Sunday, February 16, 2020

The Sixth Sunday of Epiphany
Deuteronomy 30:15-20
Psalm 119:1-8
1 Corinthians 3:1-9
Matthew 5:21-37

For insofar as there is jealousy, strife, and factions among you, aren’t you fleshly, and don’t you walk in the ways of men?

I had a friend who got a divorce. He hated his ex-wife. She could not do anything right. She was to blame for everything that went wrong. He thought she was evil and he could never find even a small positive thing to say. He was angry. Unfortunately, he was also blind. He refused to see the role he played in their break-up. He refused to believe that he was even a little bit at fault. Whenever I gently suggested that he look at his own sinfulness, he rejected my words. He even lashed out at me, insinuating that I was taking her side. I didn’t even know her.

The fault may have been mostly hers, but broken relationships are never wholly one-sided. The best we can do for our own life is to consider our own fault and work toward reconciliation. They may not have ever been friends, but they had children and had to find a way to work together. That would never happen if my friend did not even consider his own faults. Sometimes, for the sake of others and ourselves, we have to take the initiative to make things right in brokenness, even if we are not the one who is at fault.

Jesus says, “If you remember your brother has something against you...” This text is calling the guilty to be the initiator. Yet, how often do we wait until the other initiates the reconciliation because we believe they hold the greater guilt in the matter? We think we are innocent. Listen to the arguments on the day time court shows and you’ll see just that. One litigant refuses to pay because the other did something wrong. The other litigant will tell you that they did that thing because the other didn’t pay. It is a vicious circle when we play the blame game. How do we forgive someone who hasn’t repented? How do they forgive us when we don’t do so?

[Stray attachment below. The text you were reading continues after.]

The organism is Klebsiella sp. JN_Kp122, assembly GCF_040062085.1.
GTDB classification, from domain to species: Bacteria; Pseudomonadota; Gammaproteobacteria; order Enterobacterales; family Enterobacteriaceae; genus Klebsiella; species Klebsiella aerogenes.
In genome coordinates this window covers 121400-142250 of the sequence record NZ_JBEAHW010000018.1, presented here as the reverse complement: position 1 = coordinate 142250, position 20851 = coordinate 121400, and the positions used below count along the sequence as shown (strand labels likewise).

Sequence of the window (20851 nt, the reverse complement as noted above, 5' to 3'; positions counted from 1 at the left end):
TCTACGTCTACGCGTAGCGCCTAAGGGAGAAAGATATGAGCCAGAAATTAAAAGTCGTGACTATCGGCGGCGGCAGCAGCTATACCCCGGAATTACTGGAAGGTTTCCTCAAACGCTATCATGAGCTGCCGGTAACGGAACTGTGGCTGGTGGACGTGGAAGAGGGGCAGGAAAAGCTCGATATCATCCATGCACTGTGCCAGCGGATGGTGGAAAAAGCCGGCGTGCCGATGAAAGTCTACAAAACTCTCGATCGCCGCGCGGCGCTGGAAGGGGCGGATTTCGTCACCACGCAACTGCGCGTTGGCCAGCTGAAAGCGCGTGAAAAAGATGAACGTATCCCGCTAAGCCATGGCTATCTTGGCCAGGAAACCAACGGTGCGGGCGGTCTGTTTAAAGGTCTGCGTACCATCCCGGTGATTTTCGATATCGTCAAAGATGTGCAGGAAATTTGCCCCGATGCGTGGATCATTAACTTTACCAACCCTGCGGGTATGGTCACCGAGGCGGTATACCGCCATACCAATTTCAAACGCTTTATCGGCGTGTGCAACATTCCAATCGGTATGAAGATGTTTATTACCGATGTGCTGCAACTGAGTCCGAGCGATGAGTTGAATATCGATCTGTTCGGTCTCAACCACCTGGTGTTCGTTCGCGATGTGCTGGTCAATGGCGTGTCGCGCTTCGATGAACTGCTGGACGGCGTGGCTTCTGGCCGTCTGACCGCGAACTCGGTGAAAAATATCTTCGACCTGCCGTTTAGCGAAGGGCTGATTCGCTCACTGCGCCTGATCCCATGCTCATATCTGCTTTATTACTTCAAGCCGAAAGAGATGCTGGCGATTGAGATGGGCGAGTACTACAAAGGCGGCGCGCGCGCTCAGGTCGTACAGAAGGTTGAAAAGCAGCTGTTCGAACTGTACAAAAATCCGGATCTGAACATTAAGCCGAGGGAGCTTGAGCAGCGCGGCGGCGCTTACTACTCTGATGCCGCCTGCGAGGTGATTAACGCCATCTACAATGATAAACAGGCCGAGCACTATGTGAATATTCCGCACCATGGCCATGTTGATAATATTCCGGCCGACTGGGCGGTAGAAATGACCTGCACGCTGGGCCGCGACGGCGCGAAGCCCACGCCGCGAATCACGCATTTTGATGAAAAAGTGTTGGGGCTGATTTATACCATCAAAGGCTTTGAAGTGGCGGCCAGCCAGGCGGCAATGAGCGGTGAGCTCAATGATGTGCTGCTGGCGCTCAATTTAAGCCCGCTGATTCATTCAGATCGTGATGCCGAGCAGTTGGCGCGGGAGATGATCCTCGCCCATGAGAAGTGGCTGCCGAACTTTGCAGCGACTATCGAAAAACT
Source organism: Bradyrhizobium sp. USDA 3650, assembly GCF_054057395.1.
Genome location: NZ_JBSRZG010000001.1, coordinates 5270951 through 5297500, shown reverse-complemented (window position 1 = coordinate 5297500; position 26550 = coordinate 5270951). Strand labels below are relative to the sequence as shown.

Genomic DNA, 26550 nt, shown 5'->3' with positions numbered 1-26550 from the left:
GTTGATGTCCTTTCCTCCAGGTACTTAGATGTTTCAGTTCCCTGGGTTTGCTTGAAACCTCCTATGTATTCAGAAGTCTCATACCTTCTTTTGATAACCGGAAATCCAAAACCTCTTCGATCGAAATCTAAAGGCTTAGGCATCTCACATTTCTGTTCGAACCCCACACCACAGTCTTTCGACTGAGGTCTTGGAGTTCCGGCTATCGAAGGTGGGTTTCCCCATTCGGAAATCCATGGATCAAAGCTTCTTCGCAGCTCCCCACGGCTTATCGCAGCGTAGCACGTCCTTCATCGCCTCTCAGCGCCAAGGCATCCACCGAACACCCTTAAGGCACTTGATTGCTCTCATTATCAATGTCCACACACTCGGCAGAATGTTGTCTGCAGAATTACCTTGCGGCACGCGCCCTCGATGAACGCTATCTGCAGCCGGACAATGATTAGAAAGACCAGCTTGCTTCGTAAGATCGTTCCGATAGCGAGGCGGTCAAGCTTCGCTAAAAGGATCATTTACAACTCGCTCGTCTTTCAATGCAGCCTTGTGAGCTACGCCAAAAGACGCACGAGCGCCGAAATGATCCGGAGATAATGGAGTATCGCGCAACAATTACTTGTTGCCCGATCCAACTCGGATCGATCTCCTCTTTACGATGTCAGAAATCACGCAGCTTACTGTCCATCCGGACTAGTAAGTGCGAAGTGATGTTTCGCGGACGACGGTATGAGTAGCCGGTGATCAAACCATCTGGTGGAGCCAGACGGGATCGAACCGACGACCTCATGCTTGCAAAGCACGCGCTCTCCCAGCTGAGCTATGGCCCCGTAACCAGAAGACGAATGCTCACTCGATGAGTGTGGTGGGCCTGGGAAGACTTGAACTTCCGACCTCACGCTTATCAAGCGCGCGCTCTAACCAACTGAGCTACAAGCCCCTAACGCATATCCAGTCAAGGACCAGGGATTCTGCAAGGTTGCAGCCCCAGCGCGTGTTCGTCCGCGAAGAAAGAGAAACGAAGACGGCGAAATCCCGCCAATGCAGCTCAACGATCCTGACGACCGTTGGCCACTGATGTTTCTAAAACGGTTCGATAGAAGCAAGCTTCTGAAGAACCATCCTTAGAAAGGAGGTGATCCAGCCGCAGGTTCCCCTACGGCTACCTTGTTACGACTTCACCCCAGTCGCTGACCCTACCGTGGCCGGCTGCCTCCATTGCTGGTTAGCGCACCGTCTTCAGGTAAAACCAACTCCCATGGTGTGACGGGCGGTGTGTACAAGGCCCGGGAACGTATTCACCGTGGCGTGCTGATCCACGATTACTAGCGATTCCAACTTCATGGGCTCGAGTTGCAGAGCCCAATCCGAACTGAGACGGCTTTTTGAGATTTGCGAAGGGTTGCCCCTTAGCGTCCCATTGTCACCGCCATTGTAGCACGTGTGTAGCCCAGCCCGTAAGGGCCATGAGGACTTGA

I’m reading a book about Martin Luther as I prepare to take a tour through Luther country in Germany in May. When he began his career, Luther followed the ways of the religious world around him which suggested that human beings were capable of earning salvation. This caused him incredible difficultly because he saw that the more he tried, the less he deserved God’s grace. It is often said that he lived through “the dark night of the soul” during this period and came close to despair.

He took his job as a professor very seriously and as he delved more deeply into the scriptures as he prepared for his classes. He even went so far as to learn Greek and Hebrew so that he could translate the texts from the original. His understanding of salvation changed dramatically, and thus revealed to the world the true Gospel, as he taught through the book of Romans. He realized that we can’t earn our salvation; he realized that human beings will always tend toward selfishness and self-centeredness. He grasped onto Romans 3:28, “We maintain therefore that a man is justified by faith apart from the works of the law,” and in that verse found the key that set him free from the despair that nearly sent him to hell forever. Christ and Christ alone make Christians “perfectly whole in hope.”